Asked before Saturday’s loss to Texas A&M if John L. Smith has been “an embarrassment,” Arkansas vice chancellor and director of men’s athletics Jeff Long said, “I don’t want to answer that question.” He didn’t have to. Arkansas’ collapse from a preseason top-25 ranking to a 1-4 team that lost its first two SEC games by a combined score of 110-10 shows how far the Razorbacks have fallen from Bobby Petrino’s 2011 team that finished 11-2.

Long’s decision to bring Smith back to Arkansas as a ten-month head coach was just as reckless as Petrino putting his former mistress on the athletic department payroll. Smith had returned to his alma mater, Weber State, as head coach after serving as Petrino’s special teams coach in 2011. It was presumably the last stop for a coach who enjoyed modest success at the lower levels of the FBS before a 12-20 stint at Michigan State that ended in 2006. Still, Long felt Smith’s Big Ten experience made him ready to come back to Arkansas on short notice to clean up the mess left by Petrino’s firing.

This is not to suggest Long was wrong to fire Petrino. As I wrote six months ago:

The last thing Arkansas can afford to be is a national punchline. And the longer Jeff Long kept Bobby Petrino around, the more laughter there would be. Long admitted it was the “negative publicity” of Petrino’s motorcycle accident—and the “inappropriate relationship” with Jessica Dorrell that it unraveled—that proved the “key factor” in Long’s decision to fire Petrino for cause. As I noted last week, what the media calls the “morals clause” in Petrino’s contract is really a “bad publicity” clause.

But this wasn’t just about some today’s headlines. It was about Arkansas’ ability to remain competitive in recruiting with Alabama, LSU and the rest of the SEC West. We all know that negative recruiting is a big part of the game. Anything that publicly damages a coach’s reputation is fair game. (Heck, even rumors of things you can’t prove are “fair” game.) Moreover, once you’re in the media’s crosshairs, their tendency is to keep digging until they find even more stuff to embarrass or destroy you with. Jeff Long has been an athletic director long enough to understand this.

Unfortunately, Long went ahead and hired a temporary coach on the verge of declaring bankruptcy. That’s not a crime, but neither was Petrino’s affair. Smith told Long about his financial problems before he was hired back as head coach, which only emphasizes the recklessness of Long’s decision. Long’s first responsibility is to protect the reputation of the University of Arkansas, and coming off of Petrino’s malfeasance, Long needed to bring in a leader, interim or not, with no lingering personal baggage. It did a disservice to the team, and even to Smith, to give the public any further ammunition to use against Arkansas as the team struggles on-the-field this season.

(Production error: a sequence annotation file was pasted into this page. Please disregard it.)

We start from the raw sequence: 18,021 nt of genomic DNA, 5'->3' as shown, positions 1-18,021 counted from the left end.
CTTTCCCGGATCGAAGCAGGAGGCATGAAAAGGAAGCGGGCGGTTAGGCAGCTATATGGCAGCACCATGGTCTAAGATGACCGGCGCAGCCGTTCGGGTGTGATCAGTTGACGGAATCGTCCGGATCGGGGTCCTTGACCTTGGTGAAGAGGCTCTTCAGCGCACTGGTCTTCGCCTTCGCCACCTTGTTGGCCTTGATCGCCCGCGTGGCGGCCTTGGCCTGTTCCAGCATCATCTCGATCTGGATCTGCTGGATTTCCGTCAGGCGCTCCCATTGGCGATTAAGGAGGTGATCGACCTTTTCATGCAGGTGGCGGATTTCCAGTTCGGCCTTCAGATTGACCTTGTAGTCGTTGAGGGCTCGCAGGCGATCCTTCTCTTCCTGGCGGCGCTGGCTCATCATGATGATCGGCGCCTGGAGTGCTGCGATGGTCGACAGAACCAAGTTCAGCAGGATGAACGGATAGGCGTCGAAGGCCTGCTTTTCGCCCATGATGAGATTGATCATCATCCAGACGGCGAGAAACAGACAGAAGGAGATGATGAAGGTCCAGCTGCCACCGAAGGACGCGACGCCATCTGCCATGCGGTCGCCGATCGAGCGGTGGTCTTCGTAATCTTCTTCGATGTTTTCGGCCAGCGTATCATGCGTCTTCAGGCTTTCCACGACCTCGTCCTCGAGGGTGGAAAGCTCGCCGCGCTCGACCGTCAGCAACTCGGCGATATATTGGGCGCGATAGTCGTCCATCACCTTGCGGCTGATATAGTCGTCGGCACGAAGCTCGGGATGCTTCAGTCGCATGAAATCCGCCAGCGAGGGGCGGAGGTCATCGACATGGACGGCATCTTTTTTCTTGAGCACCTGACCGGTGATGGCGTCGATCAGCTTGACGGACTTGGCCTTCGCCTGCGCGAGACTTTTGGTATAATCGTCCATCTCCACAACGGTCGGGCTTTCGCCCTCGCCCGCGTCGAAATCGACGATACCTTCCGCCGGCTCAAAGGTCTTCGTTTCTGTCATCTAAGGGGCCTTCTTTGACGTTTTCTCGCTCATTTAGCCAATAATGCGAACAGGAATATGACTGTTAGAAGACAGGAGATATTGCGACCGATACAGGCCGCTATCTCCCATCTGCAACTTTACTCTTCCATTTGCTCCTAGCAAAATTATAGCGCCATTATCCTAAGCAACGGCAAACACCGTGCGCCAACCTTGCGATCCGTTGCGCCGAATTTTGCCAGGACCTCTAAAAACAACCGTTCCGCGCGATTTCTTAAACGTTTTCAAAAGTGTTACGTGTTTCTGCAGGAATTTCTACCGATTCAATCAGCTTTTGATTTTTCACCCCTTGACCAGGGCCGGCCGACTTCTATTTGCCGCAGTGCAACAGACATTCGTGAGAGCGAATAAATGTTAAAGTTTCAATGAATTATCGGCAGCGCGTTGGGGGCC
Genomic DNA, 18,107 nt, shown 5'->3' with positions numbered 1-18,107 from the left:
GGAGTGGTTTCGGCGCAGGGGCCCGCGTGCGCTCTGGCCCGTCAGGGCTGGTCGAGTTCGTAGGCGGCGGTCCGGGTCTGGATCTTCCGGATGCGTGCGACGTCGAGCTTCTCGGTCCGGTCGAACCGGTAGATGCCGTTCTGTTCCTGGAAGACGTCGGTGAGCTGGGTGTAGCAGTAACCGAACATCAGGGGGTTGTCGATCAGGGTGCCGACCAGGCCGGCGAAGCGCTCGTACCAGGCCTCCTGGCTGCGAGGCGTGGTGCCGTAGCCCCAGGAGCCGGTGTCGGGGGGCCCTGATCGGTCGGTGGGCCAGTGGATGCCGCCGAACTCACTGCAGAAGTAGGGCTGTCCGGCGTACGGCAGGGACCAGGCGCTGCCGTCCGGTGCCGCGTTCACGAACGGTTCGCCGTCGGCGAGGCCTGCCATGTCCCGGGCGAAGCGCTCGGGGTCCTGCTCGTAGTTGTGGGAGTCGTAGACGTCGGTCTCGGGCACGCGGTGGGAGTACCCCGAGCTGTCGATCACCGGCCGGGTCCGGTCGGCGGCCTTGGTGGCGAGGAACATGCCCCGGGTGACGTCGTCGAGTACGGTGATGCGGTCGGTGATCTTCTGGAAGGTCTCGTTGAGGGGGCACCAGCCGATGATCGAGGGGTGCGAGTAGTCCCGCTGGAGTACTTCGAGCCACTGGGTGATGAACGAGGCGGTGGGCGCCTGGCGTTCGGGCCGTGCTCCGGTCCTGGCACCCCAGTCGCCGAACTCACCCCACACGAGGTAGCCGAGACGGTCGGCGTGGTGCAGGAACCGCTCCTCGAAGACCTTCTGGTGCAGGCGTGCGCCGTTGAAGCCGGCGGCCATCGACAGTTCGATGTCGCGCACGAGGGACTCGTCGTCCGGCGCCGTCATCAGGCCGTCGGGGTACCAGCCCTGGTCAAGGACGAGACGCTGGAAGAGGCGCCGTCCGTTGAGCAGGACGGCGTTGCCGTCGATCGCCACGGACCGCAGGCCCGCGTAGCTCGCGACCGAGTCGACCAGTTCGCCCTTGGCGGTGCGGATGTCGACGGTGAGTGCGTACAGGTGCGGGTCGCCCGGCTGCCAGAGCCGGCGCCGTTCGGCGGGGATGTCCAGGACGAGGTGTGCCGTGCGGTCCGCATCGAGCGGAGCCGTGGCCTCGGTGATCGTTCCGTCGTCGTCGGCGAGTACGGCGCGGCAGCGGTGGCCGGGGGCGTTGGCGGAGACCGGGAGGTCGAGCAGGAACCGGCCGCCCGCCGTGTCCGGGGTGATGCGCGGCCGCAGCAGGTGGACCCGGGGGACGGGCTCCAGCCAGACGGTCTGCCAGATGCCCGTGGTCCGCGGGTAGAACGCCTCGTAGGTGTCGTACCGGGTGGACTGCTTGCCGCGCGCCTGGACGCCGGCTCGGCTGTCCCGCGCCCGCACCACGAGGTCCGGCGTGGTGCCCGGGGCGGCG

It also begs the question of why Long felt it necessary to hire a temporary coach from the outside in the first place rather than promote a member of the remaining staff. Long suggested he always viewed Smith as a figurehead, saying last week, “I think Coach Smith has said he was counting heavily on the offensive and defensive coordinators, and I think that has been his style as a head coach and he’s continued that.” So what was he expecting Smith to do then, aside from giving bizarre press conferences?

Long’s hiring process was also suspect with Petrino. Not the decision to hire him, mind you, which clearly yielded excellent on-field results, but Petrino’s haphazard march from the Atlanta Falcons to Fayetteville in the middle of the night with three weeks to go in the NFL season. Long, then taking over at Arkansas from Frank Broyles, was desperate to lure a name coach after reportedly being spurned by Wake Forest’s Jim Grobe, and he induced a coach to quit on his team via a note posted in the locker room. That showed a lack of professionalism by both Petrino and Long, which in retrospect may help explain how the former coach felt empowered to undermine his athletic director with the Dorrell hiring.

(Arkansas defenders might point to a similar lack of professionalism in Nick Saban’s departure from the Miami Dolphins to Alabama, but there were two key differences: Saban finished out his season with Miami, and he had already proven his ability to win the SEC and a national championship.)

There’s nothing in Long’s past performance to give Arkansas fans much confidence in his ability to hire his third coach in a year. Prior to Arkansas, Long’s only football coaching hire was Dave Wannstedt at Pittsburgh; it’s not exactly rocket science to hire an alumnus of the school who was a two-time NFL head coach and, by all accounts, a model citizen. Now that the Petrino and Smith firings have blown up in Long’s face, Arkansas Chancellor G. David Gearhart needs to think long and hard–no pun intended–whether he trusts Long to get things right the third time around.